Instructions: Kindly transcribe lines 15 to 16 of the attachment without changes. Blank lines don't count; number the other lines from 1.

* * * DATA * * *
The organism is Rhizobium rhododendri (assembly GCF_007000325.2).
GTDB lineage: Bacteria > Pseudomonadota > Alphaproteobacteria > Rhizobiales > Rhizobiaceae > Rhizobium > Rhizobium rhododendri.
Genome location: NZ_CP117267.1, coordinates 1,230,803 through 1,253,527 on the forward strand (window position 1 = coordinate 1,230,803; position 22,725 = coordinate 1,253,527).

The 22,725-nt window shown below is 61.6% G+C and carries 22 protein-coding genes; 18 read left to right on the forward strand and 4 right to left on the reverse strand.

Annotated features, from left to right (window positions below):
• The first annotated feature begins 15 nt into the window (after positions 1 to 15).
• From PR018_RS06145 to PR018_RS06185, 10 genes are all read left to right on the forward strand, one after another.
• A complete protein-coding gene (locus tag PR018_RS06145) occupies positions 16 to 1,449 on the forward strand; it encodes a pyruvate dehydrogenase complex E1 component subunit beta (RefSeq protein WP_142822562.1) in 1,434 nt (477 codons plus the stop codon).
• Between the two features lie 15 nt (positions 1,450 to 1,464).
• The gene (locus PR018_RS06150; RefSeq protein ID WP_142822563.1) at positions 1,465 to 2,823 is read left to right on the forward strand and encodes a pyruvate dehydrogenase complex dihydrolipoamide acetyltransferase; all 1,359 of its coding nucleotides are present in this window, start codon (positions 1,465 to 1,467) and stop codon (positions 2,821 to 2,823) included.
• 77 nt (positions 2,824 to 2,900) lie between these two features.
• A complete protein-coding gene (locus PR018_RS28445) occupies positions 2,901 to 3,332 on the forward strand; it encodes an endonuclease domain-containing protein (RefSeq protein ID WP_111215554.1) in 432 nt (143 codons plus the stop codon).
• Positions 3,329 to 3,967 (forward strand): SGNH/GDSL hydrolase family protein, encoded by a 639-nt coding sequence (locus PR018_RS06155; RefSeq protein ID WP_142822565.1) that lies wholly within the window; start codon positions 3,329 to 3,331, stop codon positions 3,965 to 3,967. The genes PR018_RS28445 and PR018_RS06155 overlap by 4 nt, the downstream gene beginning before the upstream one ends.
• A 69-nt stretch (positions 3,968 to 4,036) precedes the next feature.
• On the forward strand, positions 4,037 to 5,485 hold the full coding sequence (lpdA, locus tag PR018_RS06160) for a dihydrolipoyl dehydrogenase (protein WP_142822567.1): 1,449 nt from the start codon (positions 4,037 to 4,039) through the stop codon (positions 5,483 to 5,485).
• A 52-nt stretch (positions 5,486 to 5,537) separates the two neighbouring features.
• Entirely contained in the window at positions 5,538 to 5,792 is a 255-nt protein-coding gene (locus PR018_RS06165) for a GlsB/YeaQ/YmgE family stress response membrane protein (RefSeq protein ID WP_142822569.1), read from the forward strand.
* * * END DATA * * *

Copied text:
• On the forward strand, positions 4,037 to 5,485 hold the full coding sequence (lpdA, locus tag PR018_RS06160) for a dihydrolipoyl dehydrogenase (protein WP_142822567.1): 1,449 nt from the start codon (positions 4,037 to 4,039) through the stop codon (positions 5,483 to 5,485).
• A 52-nt stretch (positions 5,486 to 5,537) separates the two neighbouring features.